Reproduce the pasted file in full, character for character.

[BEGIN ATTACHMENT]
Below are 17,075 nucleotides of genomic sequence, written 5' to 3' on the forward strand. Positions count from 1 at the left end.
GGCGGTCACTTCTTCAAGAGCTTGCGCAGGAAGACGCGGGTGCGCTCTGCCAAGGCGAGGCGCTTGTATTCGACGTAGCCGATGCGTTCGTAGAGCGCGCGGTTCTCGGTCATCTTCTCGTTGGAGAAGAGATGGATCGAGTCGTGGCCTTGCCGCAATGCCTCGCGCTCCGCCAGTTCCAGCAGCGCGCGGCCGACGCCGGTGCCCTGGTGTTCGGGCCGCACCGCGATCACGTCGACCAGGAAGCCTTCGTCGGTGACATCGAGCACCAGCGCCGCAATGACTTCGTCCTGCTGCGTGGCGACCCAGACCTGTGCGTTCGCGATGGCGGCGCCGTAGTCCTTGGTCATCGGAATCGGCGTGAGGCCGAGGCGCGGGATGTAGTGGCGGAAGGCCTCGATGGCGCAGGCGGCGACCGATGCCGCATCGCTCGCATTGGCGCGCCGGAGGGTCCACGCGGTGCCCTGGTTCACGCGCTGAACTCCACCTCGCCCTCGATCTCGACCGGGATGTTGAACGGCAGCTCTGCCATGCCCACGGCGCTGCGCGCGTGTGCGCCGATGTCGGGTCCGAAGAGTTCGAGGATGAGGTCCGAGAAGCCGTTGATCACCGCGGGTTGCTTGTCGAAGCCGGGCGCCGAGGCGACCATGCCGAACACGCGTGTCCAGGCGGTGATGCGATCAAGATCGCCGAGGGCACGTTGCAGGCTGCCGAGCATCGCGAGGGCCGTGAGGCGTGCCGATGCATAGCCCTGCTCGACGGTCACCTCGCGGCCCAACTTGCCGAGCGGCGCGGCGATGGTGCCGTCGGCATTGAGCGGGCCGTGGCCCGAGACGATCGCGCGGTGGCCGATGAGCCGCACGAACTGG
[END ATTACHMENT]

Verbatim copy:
Below are 17,075 nucleotides of genomic sequence, written 5' to 3' on the forward strand. Positions count from 1 at the left end.
GGCGGTCACTTCTTCAAGAGCTTGCGCAGGAAGACGCGGGTGCGCTCTGCCAAGGCGAGGCGCTTGTATTCGACGTAGCCGATGCGTTCGTAGAGCGCGCGGTTCTCGGTCATCTTCTCGTTGGAGAAGAGATGGATCGAGTCGTGGCCTTGCCGCAATGCCTCGCGCTCCGCCAGTTCCAGCAGCGCGCGGCCGACGCCGGTGCCCTGGTGTTCGGGCCGCACCGCGATCACGTCGACCAGGAAGCCTTCGTCGGTGACATCGAGCACCAGCGCCGCAATGACTTCGTCCTGCTGCGTGGCGACCCAGACCTGTGCGTTCGCGATGGCGGCGCCGTAGTCCTTGGTCATCGGAATCGGCGTGAGGCCGAGGCGCGGGATGTAGTGGCGGAAGGCCTCGATGGCGCAGGCGGCGACCGATGCCGCATCGCTCGCATTGGCGCGCCGGAGGGTCCACGCGGTGCCCTGGTTCACGCGCTGAACTCCACCTCGCCCTCGATCTCGACCGGGATGTTGAACGGCAGCTCTGCCATGCCCACGGCGCTGCGCGCGTGTGCGCCGATGTCGGGTCCGAAGAGTTCGAGGATGAGGTCCGAGAAGCCGTTGATCACCGCGGGTTGCTTGTCGAAGCCGGGCGCCGAGGCGACCATGCCGAACACGCGTGTCCAGGCGGTGATGCGATCAAGATCGCCGAGGGCACGTTGCAGGCTGCCGAGCATCGCGAGGGCCGTGAGGCGTGCCGATGCATAGCCCTGCTCGACGGTCACCTCGCGGCCCAACTTGCCGAGCGGCGCGGCGATGGTGCCGTCGGCATTGAGCGGGCCGTGGCCCGAGACGATCGCGCGGTGGCCGATGAGCCGCACGAACTGG